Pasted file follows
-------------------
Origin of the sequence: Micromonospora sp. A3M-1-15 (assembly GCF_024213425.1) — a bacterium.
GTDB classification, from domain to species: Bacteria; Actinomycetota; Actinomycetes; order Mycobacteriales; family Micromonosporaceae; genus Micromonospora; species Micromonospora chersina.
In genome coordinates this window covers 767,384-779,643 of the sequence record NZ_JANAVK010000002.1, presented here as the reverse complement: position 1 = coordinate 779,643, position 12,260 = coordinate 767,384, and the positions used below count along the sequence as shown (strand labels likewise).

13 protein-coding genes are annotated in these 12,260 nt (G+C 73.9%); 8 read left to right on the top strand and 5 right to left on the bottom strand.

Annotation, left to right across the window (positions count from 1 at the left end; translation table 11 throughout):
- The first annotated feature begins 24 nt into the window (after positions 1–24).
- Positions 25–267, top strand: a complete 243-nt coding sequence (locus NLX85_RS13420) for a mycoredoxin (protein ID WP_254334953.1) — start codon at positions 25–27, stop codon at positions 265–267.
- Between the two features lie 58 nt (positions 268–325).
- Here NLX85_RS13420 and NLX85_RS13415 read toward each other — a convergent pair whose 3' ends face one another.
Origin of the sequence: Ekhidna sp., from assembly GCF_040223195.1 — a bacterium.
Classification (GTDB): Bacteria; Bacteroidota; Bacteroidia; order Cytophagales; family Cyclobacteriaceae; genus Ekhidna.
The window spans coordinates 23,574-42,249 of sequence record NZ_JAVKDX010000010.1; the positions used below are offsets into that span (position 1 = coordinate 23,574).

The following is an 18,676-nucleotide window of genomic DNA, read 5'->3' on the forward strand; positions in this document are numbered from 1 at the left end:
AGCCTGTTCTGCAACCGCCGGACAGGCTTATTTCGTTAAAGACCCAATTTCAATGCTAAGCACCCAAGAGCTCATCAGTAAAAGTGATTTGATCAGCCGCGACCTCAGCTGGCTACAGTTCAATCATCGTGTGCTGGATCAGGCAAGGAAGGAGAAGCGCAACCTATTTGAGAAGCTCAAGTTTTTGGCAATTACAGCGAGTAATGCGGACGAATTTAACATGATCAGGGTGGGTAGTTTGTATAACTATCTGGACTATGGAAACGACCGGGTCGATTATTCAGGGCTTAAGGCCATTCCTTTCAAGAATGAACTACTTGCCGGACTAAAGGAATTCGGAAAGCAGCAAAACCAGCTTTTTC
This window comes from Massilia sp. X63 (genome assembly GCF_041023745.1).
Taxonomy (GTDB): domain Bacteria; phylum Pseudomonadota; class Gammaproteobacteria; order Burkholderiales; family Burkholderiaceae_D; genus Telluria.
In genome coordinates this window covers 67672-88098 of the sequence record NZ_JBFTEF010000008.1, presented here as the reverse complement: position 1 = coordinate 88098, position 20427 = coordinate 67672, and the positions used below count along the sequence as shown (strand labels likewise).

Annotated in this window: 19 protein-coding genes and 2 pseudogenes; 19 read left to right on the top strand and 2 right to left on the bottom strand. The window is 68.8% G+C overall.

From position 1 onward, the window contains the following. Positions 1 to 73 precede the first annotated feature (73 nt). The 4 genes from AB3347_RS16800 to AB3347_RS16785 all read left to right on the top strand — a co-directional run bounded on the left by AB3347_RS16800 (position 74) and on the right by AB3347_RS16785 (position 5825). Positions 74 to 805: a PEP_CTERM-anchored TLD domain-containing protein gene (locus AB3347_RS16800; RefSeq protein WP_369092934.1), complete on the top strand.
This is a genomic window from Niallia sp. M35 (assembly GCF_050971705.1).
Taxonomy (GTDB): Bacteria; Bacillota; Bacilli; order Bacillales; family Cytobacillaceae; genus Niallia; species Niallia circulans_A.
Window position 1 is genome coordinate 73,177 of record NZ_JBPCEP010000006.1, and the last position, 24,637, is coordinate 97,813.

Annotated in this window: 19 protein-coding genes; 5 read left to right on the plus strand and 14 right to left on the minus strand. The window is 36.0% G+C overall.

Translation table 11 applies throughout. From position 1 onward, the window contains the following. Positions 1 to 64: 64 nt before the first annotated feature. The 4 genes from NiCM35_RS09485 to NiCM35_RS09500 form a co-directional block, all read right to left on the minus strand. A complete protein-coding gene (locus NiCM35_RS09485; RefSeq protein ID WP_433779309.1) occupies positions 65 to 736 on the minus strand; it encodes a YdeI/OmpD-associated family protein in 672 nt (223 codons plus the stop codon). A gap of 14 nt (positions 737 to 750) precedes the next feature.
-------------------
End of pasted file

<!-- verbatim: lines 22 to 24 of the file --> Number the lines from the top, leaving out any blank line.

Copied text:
Window position 1 is genome coordinate 73,177 of record NZ_JBPCEP010000006.1, and the last position, 24,637, is coordinate 97,813.

Annotated in this window: 19 protein-coding genes; 5 read left to right on the plus strand and 14 right to left on the minus strand. The window is 36.0% G+C overall.

Translation table 11 applies throughout. From position 1 onward, the window contains the following. Positions 1 to 64: 64 nt before the first annotated feature. The 4 genes from NiCM35_RS09485 to NiCM35_RS09500 form a co-directional block, all read right to left on the minus strand. A complete protein-coding gene (locus NiCM35_RS09485; RefSeq protein ID WP_433779309.1) occupies positions 65 to 736 on the minus strand; it encodes a YdeI/OmpD-associated family protein in 672 nt (223 codons plus the stop codon). A gap of 14 nt (positions 737 to 750) precedes the next feature.